Explaining the Financial and Economic Crises
- New Directions in Modern Economics series
Edited by Eckhard Hein, Daniel Detzer and Nina Dodig
Chapter 4: Financial crises leading to stagnation – selected historical case studies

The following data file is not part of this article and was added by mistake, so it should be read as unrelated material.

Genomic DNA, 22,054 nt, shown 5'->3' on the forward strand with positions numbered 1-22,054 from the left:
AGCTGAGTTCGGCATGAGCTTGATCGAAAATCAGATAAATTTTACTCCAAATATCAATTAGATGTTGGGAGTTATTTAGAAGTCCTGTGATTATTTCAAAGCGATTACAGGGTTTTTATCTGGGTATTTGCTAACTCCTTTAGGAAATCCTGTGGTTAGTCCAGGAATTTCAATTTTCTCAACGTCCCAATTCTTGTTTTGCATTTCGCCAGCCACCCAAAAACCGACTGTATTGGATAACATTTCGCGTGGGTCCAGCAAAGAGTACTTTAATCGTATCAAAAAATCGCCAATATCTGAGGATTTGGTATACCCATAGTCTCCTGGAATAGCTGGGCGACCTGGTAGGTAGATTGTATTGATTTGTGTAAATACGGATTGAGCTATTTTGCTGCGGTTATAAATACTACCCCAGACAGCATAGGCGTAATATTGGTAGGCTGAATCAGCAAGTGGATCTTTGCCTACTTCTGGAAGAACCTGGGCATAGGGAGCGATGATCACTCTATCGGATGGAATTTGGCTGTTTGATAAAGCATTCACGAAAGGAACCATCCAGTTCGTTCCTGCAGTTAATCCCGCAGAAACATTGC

Capitalist development is not characterized by smooth economic development measured as a stable GDP growth rate or stable development of other economic indicators like employment, the inflation rate or credit expansion. Rather, historically capitalism is characterized by a cyclical development pattern that produces a positive GDP growth rate in most countries in the long run. The ups and downs do not follow the regular swings of the sinusoidal curve. Periods of high growth can be more or less pronounced. Crises can be more or less deep and long. This chapter focuses on deeper economic downturns. Usually, cyclical downturns fade out within a short period of time and make room for a new expansion period. However, one can observe throughout history that periods of economic crises can spiral out of control and that the market mechanism cannot save the economy from a cumulative shrinking. History has also demonstrated that economic crises can lead to a lasting period of stagnation. Typically, these two negative scenarios, cumulative shrinking and long-term stagnation, follow after a deep financial crisis.
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